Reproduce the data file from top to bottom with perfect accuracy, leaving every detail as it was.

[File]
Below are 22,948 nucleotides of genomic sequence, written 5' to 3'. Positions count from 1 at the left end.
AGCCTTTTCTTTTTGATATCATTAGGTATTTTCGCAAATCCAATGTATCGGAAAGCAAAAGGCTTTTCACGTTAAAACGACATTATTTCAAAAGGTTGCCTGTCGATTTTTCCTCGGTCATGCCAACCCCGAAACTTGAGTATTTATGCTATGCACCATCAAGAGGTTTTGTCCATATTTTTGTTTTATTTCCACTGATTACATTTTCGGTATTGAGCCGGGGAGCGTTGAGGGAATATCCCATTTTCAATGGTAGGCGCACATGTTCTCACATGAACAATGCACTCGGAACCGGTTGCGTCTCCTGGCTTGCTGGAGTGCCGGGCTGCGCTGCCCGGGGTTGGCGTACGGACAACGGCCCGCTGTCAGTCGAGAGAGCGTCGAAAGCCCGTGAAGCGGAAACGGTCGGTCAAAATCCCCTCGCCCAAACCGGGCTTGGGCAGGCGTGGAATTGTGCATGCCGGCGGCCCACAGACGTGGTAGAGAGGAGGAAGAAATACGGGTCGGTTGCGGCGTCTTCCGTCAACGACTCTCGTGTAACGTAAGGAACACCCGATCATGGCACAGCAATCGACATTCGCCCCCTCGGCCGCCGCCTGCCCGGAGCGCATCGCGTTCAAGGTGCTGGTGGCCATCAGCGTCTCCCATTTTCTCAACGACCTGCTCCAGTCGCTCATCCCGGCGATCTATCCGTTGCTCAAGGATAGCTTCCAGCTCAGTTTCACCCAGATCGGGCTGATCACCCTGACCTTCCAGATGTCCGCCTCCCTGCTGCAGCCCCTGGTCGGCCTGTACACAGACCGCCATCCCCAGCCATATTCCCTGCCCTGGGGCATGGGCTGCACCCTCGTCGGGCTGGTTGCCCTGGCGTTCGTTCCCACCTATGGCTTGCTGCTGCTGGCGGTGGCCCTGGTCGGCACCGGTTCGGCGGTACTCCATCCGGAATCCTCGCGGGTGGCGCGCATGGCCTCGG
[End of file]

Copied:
Below are 22,948 nucleotides of genomic sequence, written 5' to 3'. Positions count from 1 at the left end.
AGCCTTTTCTTTTTGATATCATTAGGTATTTTCGCAAATCCAATGTATCGGAAAGCAAAAGGCTTTTCACGTTAAAACGACATTATTTCAAAAGGTTGCCTGTCGATTTTTCCTCGGTCATGCCAACCCCGAAACTTGAGTATTTATGCTATGCACCATCAAGAGGTTTTGTCCATATTTTTGTTTTATTTCCACTGATTACATTTTCGGTATTGAGCCGGGGAGCGTTGAGGGAATATCCCATTTTCAATGGTAGGCGCACATGTTCTCACATGAACAATGCACTCGGAACCGGTTGCGTCTCCTGGCTTGCTGGAGTGCCGGGCTGCGCTGCCCGGGGTTGGCGTACGGACAACGGCCCGCTGTCAGTCGAGAGAGCGTCGAAAGCCCGTGAAGCGGAAACGGTCGGTCAAAATCCCCTCGCCCAAACCGGGCTTGGGCAGGCGTGGAATTGTGCATGCCGGCGGCCCACAGACGTGGTAGAGAGGAGGAAGAAATACGGGTCGGTTGCGGCGTCTTCCGTCAACGACTCTCGTGTAACGTAAGGAACACCCGATCATGGCACAGCAATCGACATTCGCCCCCTCGGCCGCCGCCTGCCCGGAGCGCATCGCGTTCAAGGTGCTGGTGGCCATCAGCGTCTCCCATTTTCTCAACGACCTGCTCCAGTCGCTCATCCCGGCGATCTATCCGTTGCTCAAGGATAGCTTCCAGCTCAGTTTCACCCAGATCGGGCTGATCACCCTGACCTTCCAGATGTCCGCCTCCCTGCTGCAGCCCCTGGTCGGCCTGTACACAGACCGCCATCCCCAGCCATATTCCCTGCCCTGGGGCATGGGCTGCACCCTCGTCGGGCTGGTTGCCCTGGCGTTCGTTCCCACCTATGGCTTGCTGCTGCTGGCGGTGGCCCTGGTCGGCACCGGTTCGGCGGTACTCCATCCGGAATCCTCGCGGGTGGCGCGCATGGCCTCGG